William Evans.

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is an answer and antidote against the power
of this objection. He teaches us to embrace
truth under all those scandals. The Jews had
more to say of this kind than any, whose way
had a more extraordinary institution ; but
Christ minds not either institution or succes-
sion. He was a New Man, and came to con-
secrate a new way, and that in the will of
God ; and the power which accompanied his
ministry, and that of his followers, abundantly
proved the divine authority of his mission, who
thereby warns his servants to expect and to
bear contradiction, reviling and persecution :
for if they did it to the green tree, much more
were they to expect that' they would do it to
the dry : if to the Lord, then to the servant.
Why then should Christians fear that re-
proach and tribulation, which are the com-
panions of His religion, since they work to his
sincex'e followers a far more exceeding and
eternal weight of glory? But indeed they have
great cause to fear and be ashamed who are
the authors of such reproach and suffering,
so contrary to the meek and merciful spirit of
Christ : for if they are blessed who are reviled
and persecuted for his sake ; the revilers and
persecutoi's must be cursed. But this is not
all : he bade his disciples " follow him, and
learn of him, for he was meek and lowly :"
he taught them to bear injuries, and not smite
again; to exceed in kindness; to go two miles,
when asked to go one; to part with cloak and
coat too ; to give to them that ask, and to lend
to them that borrow; to forgive, nay, and
love enemies too; commanding them, saying,
"Bless them that curse you ; do good to them
that hate you ; and pray for them which de-
spitefully use you and persecute you:" urg-
ing them with this most sensible demonstra-
tion, " That you may be the children of
your Father, which is in heaven ; for he
maketh the sun to rise upon the good and the
evil, and his rain to descend upon the just and
the unjust." He also taught his disciples to
believe and rely upon God's providence, from
the care he had over the least of his creatures :
" Therefore," saith he, " I say unto you, take
no thought for your life, what you shall eat,
and what you shall drink, nor yet for your
body, what you shall put on : is not the life
more than meat, and the body, than raiment ?
Behold the fowls of the air ; for they sow not,
neither do they reap, nor gather into barns ;
yet your heavenly Father feedeth them ; are
you not much better than they? Which of
vou by taking thought, can add one cubit unto
his stature? And why take ye thought for
raiment ? Consider the lilies of the field, how
they grow; they toil not, neither do they spin:



and yet I say unto you, that even Solomon in
all his glory was not arrayed like one of these.
Wherefore, if God so clothe the grass of the
field, which to-day is, and to-morrow is cast
into the oven, shall he not much more clothe
you 1 O ye of little faith 1 Therefore take no
thought, saying. What shall we eat, or what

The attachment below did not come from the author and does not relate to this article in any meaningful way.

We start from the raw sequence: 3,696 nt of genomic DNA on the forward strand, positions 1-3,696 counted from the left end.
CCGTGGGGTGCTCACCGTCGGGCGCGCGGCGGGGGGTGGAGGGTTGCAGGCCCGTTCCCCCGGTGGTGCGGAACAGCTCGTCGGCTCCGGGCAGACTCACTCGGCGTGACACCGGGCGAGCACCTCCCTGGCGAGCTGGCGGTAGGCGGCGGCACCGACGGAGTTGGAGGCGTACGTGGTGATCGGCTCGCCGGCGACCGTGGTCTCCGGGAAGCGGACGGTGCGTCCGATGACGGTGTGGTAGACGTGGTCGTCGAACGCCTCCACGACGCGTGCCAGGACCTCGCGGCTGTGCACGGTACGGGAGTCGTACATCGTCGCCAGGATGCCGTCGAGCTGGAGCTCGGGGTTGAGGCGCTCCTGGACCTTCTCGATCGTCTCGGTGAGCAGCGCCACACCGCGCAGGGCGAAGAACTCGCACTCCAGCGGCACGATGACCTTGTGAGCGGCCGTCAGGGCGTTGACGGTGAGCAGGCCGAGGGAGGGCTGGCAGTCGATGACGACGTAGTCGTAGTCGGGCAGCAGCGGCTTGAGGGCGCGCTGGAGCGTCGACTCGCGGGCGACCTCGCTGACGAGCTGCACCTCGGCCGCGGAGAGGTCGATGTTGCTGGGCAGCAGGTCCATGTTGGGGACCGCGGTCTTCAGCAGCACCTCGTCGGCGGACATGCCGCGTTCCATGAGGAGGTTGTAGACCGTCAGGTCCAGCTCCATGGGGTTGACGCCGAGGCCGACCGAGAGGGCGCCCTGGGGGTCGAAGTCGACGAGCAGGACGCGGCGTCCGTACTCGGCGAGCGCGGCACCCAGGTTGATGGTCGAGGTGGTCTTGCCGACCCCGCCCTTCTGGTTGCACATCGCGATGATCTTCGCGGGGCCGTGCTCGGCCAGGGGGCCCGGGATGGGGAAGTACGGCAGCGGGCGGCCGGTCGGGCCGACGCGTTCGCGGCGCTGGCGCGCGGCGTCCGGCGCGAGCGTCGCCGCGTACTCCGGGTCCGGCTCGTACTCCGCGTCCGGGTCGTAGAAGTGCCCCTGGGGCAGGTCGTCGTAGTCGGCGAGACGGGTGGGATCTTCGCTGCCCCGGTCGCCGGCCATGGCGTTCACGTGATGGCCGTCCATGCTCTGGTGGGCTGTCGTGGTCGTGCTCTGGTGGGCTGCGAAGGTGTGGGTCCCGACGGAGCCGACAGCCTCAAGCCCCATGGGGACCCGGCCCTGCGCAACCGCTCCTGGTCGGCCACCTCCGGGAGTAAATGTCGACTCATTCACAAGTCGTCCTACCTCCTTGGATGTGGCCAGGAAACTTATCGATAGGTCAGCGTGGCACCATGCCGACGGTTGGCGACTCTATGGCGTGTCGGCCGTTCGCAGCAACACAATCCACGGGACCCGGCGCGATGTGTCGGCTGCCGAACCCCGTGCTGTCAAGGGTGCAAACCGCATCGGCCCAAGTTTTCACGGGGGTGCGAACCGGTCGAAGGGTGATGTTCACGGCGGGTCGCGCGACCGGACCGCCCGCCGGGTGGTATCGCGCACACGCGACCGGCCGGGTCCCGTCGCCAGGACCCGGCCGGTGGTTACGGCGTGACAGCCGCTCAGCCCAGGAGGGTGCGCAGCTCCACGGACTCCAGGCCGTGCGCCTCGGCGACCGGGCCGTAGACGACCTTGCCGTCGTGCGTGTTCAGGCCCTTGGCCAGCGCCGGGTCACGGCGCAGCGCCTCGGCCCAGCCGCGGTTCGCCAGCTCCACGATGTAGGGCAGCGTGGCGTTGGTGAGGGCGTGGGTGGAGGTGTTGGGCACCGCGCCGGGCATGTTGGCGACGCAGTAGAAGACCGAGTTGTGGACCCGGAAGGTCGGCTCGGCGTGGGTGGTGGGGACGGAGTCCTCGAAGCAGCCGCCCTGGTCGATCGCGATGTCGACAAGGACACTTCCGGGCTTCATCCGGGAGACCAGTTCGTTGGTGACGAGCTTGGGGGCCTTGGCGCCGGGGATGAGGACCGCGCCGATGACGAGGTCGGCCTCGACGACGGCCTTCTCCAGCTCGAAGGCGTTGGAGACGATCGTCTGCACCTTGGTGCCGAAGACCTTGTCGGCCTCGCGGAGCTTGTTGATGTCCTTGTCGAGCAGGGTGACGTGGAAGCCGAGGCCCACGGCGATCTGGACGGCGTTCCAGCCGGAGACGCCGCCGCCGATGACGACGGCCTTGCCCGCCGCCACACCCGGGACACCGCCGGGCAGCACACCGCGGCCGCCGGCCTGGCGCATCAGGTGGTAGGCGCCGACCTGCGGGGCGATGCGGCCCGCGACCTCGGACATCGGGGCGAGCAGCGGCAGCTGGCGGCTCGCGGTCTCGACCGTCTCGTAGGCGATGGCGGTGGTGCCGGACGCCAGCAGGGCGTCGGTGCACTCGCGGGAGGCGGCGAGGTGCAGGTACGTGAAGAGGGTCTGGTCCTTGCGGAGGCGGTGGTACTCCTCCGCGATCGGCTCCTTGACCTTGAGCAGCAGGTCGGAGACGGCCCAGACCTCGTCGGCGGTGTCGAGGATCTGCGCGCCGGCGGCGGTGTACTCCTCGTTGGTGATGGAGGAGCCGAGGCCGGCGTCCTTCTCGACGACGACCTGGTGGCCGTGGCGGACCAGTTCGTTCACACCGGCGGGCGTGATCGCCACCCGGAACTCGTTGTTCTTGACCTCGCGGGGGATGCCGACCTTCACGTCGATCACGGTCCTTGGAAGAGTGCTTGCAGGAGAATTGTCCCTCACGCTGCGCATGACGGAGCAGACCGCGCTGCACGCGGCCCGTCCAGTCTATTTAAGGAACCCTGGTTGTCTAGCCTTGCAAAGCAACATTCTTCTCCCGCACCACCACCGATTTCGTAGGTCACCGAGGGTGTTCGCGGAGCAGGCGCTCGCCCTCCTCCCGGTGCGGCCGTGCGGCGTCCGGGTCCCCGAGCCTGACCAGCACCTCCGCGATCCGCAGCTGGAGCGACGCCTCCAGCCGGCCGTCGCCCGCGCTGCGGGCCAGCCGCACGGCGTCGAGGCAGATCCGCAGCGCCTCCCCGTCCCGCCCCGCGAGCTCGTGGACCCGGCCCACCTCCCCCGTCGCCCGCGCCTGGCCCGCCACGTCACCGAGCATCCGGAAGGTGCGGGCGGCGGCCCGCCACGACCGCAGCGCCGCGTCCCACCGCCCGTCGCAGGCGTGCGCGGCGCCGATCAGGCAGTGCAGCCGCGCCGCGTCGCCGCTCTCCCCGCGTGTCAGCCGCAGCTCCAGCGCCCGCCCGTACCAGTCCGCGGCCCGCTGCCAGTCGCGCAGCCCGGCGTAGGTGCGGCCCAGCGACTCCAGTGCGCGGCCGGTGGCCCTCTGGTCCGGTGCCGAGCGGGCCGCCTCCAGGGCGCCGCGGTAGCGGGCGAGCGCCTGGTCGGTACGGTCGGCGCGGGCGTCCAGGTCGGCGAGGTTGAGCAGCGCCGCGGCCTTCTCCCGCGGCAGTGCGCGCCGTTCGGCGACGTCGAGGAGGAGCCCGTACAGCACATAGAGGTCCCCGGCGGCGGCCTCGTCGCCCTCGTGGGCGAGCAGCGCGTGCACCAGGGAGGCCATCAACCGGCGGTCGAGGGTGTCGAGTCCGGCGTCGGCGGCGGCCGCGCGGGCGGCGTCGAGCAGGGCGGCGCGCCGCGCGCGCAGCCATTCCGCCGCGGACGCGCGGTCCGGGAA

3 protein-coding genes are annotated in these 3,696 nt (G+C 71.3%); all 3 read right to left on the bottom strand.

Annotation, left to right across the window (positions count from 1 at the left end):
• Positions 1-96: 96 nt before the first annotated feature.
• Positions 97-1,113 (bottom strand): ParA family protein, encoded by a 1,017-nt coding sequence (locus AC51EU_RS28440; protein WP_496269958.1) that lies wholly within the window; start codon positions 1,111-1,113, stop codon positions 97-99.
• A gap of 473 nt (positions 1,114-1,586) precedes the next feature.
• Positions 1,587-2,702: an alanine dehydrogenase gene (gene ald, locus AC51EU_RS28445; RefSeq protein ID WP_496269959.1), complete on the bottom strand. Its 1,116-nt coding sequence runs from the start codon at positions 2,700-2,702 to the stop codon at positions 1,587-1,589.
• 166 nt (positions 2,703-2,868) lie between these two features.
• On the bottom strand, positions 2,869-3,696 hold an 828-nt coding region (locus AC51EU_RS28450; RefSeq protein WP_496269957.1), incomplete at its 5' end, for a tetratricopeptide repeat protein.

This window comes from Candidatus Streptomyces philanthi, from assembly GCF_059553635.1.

shall we drink, or wherewithal shall we be
clothed, for after all these things do the Gen-
tiles seek, for your heavenly Father knoweth
that you have need of all these things. But
seek ye first the kingdom of God, and his
righteousness, and all these things shall be
added unto you. Take therefore no thought for
to-morrow, for to-morrow shall take thought
for the things of itself; sufficient unto the day
is the evil thereof."

Oh ! how plain, how sweet, how full, yet
how brief, are his blessed sentences ! they
thereby show from whence they came, and
that Divinity itself spoke them. Whatever is
laboured, forced and scattered in the best
of other writers, and not all neither, is here
comprised after a natural, easy and conspicu-
ous manner. He sets nature above art, and
trust above care. This is he himself, who
came poor into the world, and so lived in it :
he lay in a manger, conversed with mechanics ;
fasted much, retired often: and when he feast-
ed, it was with barley loaves and fish, dressed
doubtless in an easy and homely manner. He
was solitary in his life, in his death ignomini-
ous. " The foxes had holes, the birds of the
air had nests, but the Son of man had not a
place whereon to lay his head." He who
made all things as God, had nothing as man.
Which hath this blessed instruction in it, that
the meanest and poorest should not be dejected,
nor yet the richest and highest be exalted. In
fine, having taught this doctrine, and lived as
he spoke, he died to confirm it; and offered up
himself a propitiation for the " sins of the
whole world," when no other sacrifice could
be found, which could atone for man with
God : Rising above the power of death and
the grave, he led captivity captive, and is be-
come the first-born from the dead, the Lord of
the living ; and his living people praise him,
who is worthy for ever.

2. John the Baptist, who was the fore-runner
of Christ's appearance in the flesh, by his own
abstinence sufficiently declared what sort of
person it was, he came to prepare the people
to receive. For, though sanctified in his
mother's womb, and declared by Christ to be
the greatest of all prophets, yet his clothing
was but a coarse garment of camel's hair, and
a leathern girdle, and his food only locusts
and wild honey: a life very natural and of
great simplicity. This was all the pomp and
retinue, which the greatest ambassador that

ever came to the world was attended with,
about the best of messages, to wit, " Repent,
for the kingdom of God is at hand." And,
" There is One coming after me, whose shoes-
latchet I am not worthy to unloose, who shall
baptize you with fire, and with the Holy Ghost;
and is the Lamb of God that taketh away the
sin of the world." Did the fore-runner of the
coming of God, for Emmanuel is God with
men, appear without the state, grandeur and
luxury of the world? and shall those who pre-
tend to receive the message, and that as glad-
tidings too, and confess the Emmanuel, Christ
Jesus, to be the Lord, live in the vanity and
excess of the world, and care more for their